• 10-inch minimum height for live pink coral
• Moratorium on gold coral 2008 to 2013
Next Steps Successful ecosystem management will require an increased understanding of a range of social and scientific issues: • Appropriate management objectives • Biological and trophic relationships • Ecosystem indicators and models • Ecological effects of non-fishing activities on the marine environment
• Involvement in management, especially by people who rely on the environment for their livelihood, social relations and cultural identity The Council will use this information to adapt its management of fisheries in the American Samoa Archipelago.
Non-fishing Impacts on Marine Fisheries and Resources • Pollution caused by land-based activities • Habitat destruction associated with development • Nutrient loading • Marine debris • Aquatic invasive species
• Federal permit and logbook required
• Ban on fishing for, taking or retaining lobster with explosives, poisons or electrical shocking devices
• Global warming, coral bleaching and climate change
• Observer coverage when requested by National Marine Fisheries Service
ECOSYSTEM – A geographically specified system of organisms (including humans) and their environment and the processes that control its dynamics
• Cultural and social components of the environment
• Notification before port landing and before offloading
American Samoa Archipelago Fishery Ecosystem Plan
• Population increase • Ocean acidification
The American Samoa Archipelago Fishery Ecosystem Plan (FEP) establishes the framework for implementing an ecosystem approach to the management of fisheries in US exclusive economic zone (EEZ) waters around American Samoa (3-200 miles offshore except where restricted by other nation’s EEZ waters).This place-based FEP brings together in a single document the management measures and regulations applicable to American Samoa found in the species-based Fishery Management Plans (FMPs) for Coral Reef Ecosystems and for Crustaceans, Precious Corals, and Bottomfish and Seamount Groundfish Fisheries of the Western Pacific Region. The Western Pacific Regional Fishery Management Council approved the American Samoa Archipelago FEP in December 2005. Council staff and the National Marine Fisheries Service’s Pacific Islands Regional Office are finalizing the document for approval by the Secretary of Commerce. Once approved, the American Samoa FEP— along with those for the Hawaii and Mariana Archipelagos and the Pacific Remote Island Areas—will replace the aforementioned FMPs.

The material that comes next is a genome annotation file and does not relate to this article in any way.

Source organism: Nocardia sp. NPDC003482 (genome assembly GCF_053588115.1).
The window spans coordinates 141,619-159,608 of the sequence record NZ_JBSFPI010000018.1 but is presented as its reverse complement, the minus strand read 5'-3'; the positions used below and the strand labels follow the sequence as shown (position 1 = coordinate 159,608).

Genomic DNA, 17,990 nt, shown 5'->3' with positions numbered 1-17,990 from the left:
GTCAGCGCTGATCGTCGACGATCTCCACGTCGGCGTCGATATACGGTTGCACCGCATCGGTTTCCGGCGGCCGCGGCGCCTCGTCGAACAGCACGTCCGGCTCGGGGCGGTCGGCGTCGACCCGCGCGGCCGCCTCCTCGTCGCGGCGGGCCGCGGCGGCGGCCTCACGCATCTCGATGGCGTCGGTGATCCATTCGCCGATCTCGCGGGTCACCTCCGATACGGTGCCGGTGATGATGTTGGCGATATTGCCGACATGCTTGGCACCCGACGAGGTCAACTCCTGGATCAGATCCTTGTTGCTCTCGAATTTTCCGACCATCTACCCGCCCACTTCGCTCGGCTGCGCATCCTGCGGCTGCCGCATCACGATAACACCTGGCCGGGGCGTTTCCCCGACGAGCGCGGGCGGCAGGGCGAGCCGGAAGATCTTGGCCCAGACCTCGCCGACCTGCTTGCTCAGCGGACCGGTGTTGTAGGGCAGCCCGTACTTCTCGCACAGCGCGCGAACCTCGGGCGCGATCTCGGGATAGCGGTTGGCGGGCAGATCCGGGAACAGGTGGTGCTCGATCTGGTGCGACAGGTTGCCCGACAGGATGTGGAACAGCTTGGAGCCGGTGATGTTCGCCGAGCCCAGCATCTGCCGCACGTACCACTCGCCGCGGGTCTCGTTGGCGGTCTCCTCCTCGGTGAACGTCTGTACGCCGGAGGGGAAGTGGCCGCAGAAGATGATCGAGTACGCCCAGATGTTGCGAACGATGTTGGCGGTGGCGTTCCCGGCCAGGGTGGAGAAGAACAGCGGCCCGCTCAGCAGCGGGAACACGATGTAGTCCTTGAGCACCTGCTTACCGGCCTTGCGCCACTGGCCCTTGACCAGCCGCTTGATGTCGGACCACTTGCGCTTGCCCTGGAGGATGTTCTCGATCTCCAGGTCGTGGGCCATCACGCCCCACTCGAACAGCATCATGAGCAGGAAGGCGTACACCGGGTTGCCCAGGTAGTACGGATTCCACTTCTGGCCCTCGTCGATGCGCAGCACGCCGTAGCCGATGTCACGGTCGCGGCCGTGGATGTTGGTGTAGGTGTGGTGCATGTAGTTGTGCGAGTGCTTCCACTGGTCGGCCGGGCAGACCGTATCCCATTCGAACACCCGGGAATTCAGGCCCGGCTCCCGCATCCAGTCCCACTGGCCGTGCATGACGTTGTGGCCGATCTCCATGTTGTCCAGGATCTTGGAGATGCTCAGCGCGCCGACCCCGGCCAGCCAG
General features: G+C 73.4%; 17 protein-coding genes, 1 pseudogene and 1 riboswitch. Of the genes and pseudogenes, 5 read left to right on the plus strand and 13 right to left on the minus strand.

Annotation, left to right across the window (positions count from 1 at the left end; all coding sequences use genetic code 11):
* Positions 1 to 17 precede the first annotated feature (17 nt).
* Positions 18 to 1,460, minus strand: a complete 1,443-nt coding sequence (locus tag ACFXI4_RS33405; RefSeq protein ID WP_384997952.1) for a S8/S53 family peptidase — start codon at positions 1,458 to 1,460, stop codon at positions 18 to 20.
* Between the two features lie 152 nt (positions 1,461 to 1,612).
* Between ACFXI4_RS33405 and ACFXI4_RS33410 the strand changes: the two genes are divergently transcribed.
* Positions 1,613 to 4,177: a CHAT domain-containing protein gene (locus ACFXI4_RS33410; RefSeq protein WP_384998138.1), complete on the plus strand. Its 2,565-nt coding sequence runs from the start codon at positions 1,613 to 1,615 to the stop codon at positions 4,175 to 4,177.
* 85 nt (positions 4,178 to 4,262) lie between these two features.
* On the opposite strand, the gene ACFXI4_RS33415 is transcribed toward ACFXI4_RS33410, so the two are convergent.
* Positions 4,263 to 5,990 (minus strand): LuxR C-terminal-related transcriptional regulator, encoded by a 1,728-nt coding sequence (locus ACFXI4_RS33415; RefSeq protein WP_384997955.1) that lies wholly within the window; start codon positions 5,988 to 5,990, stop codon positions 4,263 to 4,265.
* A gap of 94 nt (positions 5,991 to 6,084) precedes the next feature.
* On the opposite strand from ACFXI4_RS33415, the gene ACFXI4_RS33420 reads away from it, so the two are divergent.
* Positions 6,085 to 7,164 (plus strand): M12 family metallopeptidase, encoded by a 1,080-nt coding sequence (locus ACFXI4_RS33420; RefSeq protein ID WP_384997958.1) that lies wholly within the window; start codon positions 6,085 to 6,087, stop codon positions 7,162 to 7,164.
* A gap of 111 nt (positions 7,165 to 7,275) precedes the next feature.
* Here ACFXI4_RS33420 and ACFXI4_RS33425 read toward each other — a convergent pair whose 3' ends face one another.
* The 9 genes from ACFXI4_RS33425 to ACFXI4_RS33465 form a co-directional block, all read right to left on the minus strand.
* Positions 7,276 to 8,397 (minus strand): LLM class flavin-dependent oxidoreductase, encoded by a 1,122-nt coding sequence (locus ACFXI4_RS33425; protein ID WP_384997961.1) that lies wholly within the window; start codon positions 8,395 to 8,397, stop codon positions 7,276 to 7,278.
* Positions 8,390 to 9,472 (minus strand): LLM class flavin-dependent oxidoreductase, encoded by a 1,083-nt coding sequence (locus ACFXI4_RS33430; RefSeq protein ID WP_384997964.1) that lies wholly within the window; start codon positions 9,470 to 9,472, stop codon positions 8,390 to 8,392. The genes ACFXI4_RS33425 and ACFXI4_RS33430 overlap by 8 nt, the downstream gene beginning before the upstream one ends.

www.wpcouncil.org • Ecosystem-based Management of Fisheries in the US Pacific Islands
Photo: Evelyn Lili’o
Objectives of the American Samoa Archipelago FEP
Community Participation and FEP Management Structure
1. To maintain biologically diverse and productive marine ecosystems and foster the long-term sustainable use of marine resources in an ecologically and culturally sensitive manner through the use of a science-based ecosystem approach to resource management.
Communities are encouraged to participate in the decision-making process for the American Samoa Archipelago Fishery Ecosystem Plan (FEP). Your participation ensures that fisheries development and planning is consistent with your community’s long-range goals. The FEP process uses a bottom-up approach, which begins with recommendations from communities during public meetings and through several advisory groups. The FEP management structure also fosters increased collaboration with territorial, federal and international government and non-governmental organizations.
2. To provide flexible and adaptive management systems that can rapidly address new scientific information and changes in environmental conditions or human use patterns. 3. To improve public and government awareness and understanding of the marine environment in order to reduce unsustainable human impacts and foster support for responsible stewardship. 4. To encourage and provide for the sustained and substantive participation of local communities in the exploration, development, conservation, and management of marine resources. 5. To minimize fishery bycatch and waste to the extent practicable. 6. To manage and co-manage protected species, protected habitats, and protected areas. 7. To promote the safety of human life at sea. 8. To encourage and support appropriate compliance and enforcement with all applicable local and federal fishery regulations. 9. To increase collaboration with domestic and foreign regional fishery management and other governmental and non-governmental organizations, communities, and the public at large to successfully manage marine ecosystems. 10. To improve the quantity and quality of available information to support marine ecosystem management.